It won’t stop there, though. Russia’s strategic demands won’t be fully met until they integrate additional territories. After the fall of Ukraine, with other territories on the line, the West is faced with two choices: fight Russia outright, or don’t. The balance of power approach would argue that, given Russia’s leverage in threatening nuclear annihilation as well as comparative strategic unimportance of Eastern Europe, we don’t, and we give Russia what it wants, essentially restoring its borders to those of the former Soviet Union. A realist would argue that the US needn’t risk millions of mainland deaths for the least developed regions in Europe.
This is by far the easiest resolution; all it requires is Western Europe and the United States to turn their backs on Eastern Europe. Cowardice would, through these means, buy us peace at the expense of several sovereign states.
For the historically minded, this is unthinkable. This peace would be nothing more than the silence of the terrified as we enter a new Cold War, a real one this time, complete with balance of terror and Mutually Assured Destruction.
Russia would achieve geopolitical security by threatening the entire world; thus the whole world would become a geostrategic threat to Russia. So while this is the easiest solution, it would also result in the collapse of NATO. If any Western power is to preserve its credibility, this means being willing to do the unthinkable and start a conventional war with the expansionist autocracy at the gates. In other words, if we can’t give Russia what it wants, then we’ll have to fight them.
Security Through Unity
Assuming a successful fight with Russia (that is to say, one that results in neither a Russian victory – in which case, see above – nor nuclear armageddon), new diplomatic approaches would have to be designed in order to preserve the peace. The option most in line with the current modus operandi is to apply the Globalization Solution, and integrate post-war Russia more substantially into the economic and diplomatic nets that tie powers together in the modern era.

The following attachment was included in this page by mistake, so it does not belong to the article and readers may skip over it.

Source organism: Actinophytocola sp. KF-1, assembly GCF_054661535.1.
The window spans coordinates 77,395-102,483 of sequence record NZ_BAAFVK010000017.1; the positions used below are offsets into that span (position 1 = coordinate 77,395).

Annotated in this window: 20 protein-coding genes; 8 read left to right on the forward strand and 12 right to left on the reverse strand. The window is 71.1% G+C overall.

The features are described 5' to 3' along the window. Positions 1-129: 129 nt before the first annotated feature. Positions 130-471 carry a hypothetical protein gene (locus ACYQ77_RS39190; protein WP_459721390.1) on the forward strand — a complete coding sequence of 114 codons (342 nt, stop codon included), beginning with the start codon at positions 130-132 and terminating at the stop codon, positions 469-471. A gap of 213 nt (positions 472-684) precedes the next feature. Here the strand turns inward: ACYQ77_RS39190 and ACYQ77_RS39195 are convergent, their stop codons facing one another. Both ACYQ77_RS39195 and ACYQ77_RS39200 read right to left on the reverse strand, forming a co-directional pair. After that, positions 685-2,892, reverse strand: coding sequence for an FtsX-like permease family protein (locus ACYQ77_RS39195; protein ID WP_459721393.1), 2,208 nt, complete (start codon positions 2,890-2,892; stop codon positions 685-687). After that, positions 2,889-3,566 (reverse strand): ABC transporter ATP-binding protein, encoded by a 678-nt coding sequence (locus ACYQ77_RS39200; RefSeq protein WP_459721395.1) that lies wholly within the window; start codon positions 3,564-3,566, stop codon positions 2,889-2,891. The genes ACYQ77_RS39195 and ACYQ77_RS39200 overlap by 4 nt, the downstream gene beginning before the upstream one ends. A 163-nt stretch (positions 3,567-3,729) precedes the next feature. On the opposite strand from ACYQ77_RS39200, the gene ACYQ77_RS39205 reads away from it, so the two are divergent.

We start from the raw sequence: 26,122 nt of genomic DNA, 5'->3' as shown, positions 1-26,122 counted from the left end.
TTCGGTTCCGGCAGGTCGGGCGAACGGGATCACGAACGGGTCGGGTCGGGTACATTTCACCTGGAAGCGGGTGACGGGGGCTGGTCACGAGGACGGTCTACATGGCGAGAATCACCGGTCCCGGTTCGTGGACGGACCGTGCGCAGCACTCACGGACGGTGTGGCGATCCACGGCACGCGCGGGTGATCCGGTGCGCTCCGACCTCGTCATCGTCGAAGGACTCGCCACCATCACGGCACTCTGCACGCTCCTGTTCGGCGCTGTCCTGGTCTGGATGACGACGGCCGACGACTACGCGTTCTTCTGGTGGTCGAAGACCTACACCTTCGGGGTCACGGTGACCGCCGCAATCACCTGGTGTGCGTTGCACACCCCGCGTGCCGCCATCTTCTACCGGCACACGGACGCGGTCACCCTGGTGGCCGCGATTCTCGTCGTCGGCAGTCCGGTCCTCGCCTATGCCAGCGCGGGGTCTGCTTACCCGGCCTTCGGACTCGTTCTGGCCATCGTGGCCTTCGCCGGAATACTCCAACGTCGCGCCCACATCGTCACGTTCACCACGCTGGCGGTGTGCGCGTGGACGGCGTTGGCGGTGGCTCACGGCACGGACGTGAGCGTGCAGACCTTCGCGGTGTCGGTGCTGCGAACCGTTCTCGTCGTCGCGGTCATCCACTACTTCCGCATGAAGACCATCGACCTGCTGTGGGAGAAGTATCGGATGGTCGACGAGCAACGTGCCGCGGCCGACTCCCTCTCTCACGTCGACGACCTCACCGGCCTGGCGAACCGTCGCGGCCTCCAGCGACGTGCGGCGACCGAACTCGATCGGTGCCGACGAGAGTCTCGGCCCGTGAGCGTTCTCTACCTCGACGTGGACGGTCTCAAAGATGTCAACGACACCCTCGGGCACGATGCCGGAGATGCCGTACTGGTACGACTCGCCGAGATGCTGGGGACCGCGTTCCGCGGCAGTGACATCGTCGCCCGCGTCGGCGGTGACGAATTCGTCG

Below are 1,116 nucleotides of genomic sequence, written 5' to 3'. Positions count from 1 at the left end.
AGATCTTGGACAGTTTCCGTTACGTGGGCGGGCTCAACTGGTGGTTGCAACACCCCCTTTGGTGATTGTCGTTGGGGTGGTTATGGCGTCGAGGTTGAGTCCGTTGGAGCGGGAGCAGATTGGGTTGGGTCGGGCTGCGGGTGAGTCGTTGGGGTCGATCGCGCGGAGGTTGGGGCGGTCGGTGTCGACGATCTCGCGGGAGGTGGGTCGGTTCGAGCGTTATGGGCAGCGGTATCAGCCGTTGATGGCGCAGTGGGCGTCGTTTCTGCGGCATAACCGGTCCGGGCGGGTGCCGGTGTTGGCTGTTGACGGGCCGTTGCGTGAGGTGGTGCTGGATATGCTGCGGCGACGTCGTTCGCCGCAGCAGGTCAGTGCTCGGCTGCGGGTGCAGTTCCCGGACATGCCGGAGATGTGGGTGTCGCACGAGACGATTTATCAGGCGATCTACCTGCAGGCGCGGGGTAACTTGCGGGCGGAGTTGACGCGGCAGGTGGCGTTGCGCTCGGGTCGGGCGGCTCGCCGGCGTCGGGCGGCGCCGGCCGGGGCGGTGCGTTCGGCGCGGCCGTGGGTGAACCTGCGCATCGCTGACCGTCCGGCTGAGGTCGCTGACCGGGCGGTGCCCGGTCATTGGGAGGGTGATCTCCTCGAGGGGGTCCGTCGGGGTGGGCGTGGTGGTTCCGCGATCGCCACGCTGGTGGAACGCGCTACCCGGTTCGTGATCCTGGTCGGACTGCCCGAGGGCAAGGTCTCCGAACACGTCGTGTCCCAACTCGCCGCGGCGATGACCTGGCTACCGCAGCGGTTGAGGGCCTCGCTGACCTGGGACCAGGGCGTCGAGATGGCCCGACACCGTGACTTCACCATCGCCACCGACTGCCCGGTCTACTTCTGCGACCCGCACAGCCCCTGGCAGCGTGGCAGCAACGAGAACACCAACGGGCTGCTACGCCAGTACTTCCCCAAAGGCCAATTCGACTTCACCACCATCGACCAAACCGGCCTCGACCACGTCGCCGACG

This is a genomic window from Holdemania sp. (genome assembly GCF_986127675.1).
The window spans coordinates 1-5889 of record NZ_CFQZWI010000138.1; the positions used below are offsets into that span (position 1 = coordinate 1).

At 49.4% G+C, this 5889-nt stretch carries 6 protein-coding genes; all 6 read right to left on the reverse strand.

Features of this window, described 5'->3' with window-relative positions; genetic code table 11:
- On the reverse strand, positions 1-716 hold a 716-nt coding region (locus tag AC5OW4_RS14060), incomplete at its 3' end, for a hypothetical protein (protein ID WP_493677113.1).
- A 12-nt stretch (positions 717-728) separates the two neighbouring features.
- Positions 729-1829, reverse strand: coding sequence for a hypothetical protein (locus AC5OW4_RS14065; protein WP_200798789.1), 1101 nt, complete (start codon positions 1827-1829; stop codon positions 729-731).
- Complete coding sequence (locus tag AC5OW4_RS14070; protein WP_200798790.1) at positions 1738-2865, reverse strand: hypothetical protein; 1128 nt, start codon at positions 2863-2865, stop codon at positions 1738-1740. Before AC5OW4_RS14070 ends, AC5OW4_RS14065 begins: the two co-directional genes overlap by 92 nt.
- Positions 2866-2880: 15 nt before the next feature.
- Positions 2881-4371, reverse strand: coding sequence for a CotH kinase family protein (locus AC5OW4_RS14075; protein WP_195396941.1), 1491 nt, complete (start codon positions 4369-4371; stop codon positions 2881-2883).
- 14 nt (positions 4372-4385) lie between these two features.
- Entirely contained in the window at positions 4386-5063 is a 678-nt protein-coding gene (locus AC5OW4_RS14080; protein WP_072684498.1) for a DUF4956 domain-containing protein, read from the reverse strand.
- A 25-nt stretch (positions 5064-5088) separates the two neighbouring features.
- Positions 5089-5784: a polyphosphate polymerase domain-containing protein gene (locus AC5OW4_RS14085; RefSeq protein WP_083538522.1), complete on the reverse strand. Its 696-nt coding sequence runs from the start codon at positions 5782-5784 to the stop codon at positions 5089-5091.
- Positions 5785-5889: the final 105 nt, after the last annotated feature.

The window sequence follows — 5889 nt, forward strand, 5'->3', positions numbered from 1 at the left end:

There has, in fact, already been a substantial amount of scholarly exploration of this particular question over the past thirty years. Many blame the current instability between Russia and the US on the West’s failure to properly integrate the entirety of the post-Soviet states into the greater global community. In this view, the repeated attacks against the liberal world by Putin are, and have been, contingent on Russia’s perception of itself as an isolated power increasingly likely to be surrounded by political adversaries. Putin himself corroborated (or lied about) this by implying that early in his career he approached the US to discuss joining NATO.
Such a strategy – welcoming Russia further into the fold – is supported by decades of successful post-war policy: post-World War II Germany, the European Economic Area, and Japan; as well as the reunification of Germany and the integration of the former Soviet Republics. Between economic integration through trade deals and reduced tariffs, military partnerships and alliances such as NATO, and through schemes like the Marshall Plan and the broader post-war reconstruction (read: throwing money at autocracies until they like you so much they collapse), the United States took a bevy of squabbling nationalist competing powers (and post-communist states) and turned them into functional democratic republics.
This mode of thinking, which until roughly 2019 continued to hold great sway in the Western foreign policy establishment, was founded on the idea that (economic) liberalization begets (political) liberalization. This was the impetus for continued sponsorship of countries like South Korea. This was the idea behind Nixon’s opening to China in the 70s.
Not to say that it would be a walk in the park: A glance at European construction in the post-1991 decades shows the struggle that integration of former Soviet satellites has been – think of Hungary’s, or of Poland’s recent illiberal stints; creating a coherent, stable whole out of many parts is no small feat. One of the main hurdles is, and has historically been, making community out of radical difference.
The failings of the League of Nations, and the United Nations after it, can be ascribed to this difficult task: they sought to create a community of states whose shared values would prevent future conflict, and whose eventual tensions could be resolved peacefully in sober council. To Russia’s point, there has been no such sharing across the board. To Vladimir Putin, the objective is national prosperity, not international prosperity.